Sunday, August 14, 2005

What a Maroon

Donald Luskin does a thing he calls "The Krugman Truth Squad." Think "Swift Boat Veterans For Truth," or "fair and balanced," or "I'm going to change the tone of politics in Washington," and you get the general idea. My mother has noticed that it is a popular marketing tactic to promote a product as the opposite of what it is--like a particularly soggy cereal that bills itself as staying crunchy in milk. Madison Avenue has nothing on conservative hacks.

Luskin's latest piece is particularly illustrative. He starts by complaining that "One of the Left’s sleaziest rhetorical tricks is to discredit conservative ideals by claiming they are based on religious beliefs...." or "faith based." and follows by citing a few conservative nostrums that he claims are based in science--without providing any scientific bases for the claim.

One claim that he makes is that recent economic performance provides: "scientific, empirical, real-world proof. Supply-side economics works. Lower tax rates, higher economic growth, and higher tax revenues go hand in hand in hand." Let's see... taxes were raised in '93 and '94, followed by a booming economy and rising tax revenue. Taxes were cut in the late 90's, and the economy and growth of revenue began to slow, peeking in 2000. The government lowered taxes further in 2001 and every year since, and tax revenue continued to decline until this year. After five years of declining taxes and tax revenue, the economy is finally growing faster than tax rates are dropping--and this proves that lowering taxes will result in higher tax revenue?

Yeah, and spinning my belt over my head will make it rain--eventually.

Another claim Luskin makes, with even less evidence, is that the taxes Krugman recently called for (28% of GDP), "can’t be done." To support this claim he points out that: "federal income tax rates have, at one time, topped 90 percent" and still didn't bring in 28% of GDP. Noting that Krugman has called even 70% marginal rates insane, he asks: "So if rates even worse than insane won’t do it, what will?" But surely Mr. Luskin knows that the United States has never had a 90% across the board tax rate. That rate only applied to the richest of the rich, and it was accompanied by numerous loopholes and deductions, so that almost no one ever paid the top rate.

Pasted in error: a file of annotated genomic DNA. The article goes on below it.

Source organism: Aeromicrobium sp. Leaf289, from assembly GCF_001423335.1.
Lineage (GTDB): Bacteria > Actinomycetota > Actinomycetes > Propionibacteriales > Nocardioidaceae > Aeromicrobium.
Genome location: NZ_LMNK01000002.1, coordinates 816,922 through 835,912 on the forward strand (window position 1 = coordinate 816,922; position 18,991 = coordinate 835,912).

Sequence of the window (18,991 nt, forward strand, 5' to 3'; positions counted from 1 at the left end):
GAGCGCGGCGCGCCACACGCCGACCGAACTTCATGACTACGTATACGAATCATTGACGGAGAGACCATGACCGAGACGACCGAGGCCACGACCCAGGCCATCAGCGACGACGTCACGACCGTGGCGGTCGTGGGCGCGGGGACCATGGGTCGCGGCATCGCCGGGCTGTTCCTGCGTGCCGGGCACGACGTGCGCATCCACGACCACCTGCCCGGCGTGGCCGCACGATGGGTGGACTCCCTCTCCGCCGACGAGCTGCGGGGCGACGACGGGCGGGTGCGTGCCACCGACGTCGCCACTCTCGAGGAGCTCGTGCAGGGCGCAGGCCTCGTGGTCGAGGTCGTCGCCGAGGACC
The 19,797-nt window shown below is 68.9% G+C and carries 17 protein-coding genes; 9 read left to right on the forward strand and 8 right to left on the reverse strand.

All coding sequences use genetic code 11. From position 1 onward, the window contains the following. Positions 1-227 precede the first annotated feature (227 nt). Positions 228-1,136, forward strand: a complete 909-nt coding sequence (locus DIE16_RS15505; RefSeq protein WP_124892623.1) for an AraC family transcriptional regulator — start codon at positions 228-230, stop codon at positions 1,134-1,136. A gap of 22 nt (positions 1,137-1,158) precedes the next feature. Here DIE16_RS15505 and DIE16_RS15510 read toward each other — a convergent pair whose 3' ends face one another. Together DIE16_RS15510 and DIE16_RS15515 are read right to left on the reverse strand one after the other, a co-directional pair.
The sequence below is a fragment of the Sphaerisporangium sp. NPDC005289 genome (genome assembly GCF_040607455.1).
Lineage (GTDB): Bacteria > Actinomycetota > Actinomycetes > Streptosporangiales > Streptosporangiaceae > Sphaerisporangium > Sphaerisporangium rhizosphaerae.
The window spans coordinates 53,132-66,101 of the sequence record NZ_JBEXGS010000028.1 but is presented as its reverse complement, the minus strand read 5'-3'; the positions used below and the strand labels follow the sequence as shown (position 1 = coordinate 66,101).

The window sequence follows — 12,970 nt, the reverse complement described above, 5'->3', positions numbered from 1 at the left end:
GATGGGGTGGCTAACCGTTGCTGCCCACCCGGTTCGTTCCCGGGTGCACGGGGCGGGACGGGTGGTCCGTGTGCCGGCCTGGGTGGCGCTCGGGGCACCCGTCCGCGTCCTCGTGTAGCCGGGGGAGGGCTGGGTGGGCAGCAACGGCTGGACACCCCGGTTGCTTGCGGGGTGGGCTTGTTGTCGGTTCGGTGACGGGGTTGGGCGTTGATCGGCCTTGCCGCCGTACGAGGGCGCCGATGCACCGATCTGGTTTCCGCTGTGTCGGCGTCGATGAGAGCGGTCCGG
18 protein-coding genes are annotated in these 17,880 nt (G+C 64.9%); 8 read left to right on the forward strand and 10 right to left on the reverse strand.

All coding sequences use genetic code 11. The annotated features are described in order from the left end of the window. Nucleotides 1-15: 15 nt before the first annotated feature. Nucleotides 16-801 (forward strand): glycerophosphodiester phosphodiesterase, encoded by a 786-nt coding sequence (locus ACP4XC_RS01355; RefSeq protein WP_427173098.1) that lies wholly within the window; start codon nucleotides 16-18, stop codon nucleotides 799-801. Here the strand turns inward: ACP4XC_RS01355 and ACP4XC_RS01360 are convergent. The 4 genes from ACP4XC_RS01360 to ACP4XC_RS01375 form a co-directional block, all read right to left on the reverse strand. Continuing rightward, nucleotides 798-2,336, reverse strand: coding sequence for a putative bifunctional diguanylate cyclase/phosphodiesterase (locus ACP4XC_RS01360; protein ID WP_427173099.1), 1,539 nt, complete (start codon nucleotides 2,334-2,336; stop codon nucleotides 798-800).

It's as if he leaps from the observation that say, a 90% tax on income over $1 billion would yield less than 1% of GDP (probably true, but only a guesstimate on my part), to the conclusion that 2% of GDP is unattainable (obviously false, we get 17% of GDP today). Calling that kind of claim "faith based" is unfair--to people of faith! It's being unfairly generous to the people who make such groundless claims and try to pass them off as science.

Speaking as a person of faith, I take umbrage at the association. There is a big difference between having faith in a belief, and pretending that a belief is a scientific theory or has been proven scientifically. For one thing, people of faith do not take offense (or pretend to take offense) when their faith is called faith. Who wants to rename "The Affirmation of Faith" "The Proof Of Our Immaculate Theory?" Not me. And I certainly do not want to call someone else's theory "faith"--especially if he does not have enough faith in it to call it that himself.

But then what should we call claims such as: "Lower tax rates, higher economic growth, and higher tax revenues go hand in hand in hand" or "[a given tax rate] can't be done," when they are offered as scientific theories or even proven facts, but for which their proponents offer virtually no supporting evidence or logic? My suggestion: "luskinisms" or the adjective form: "luskinesque."


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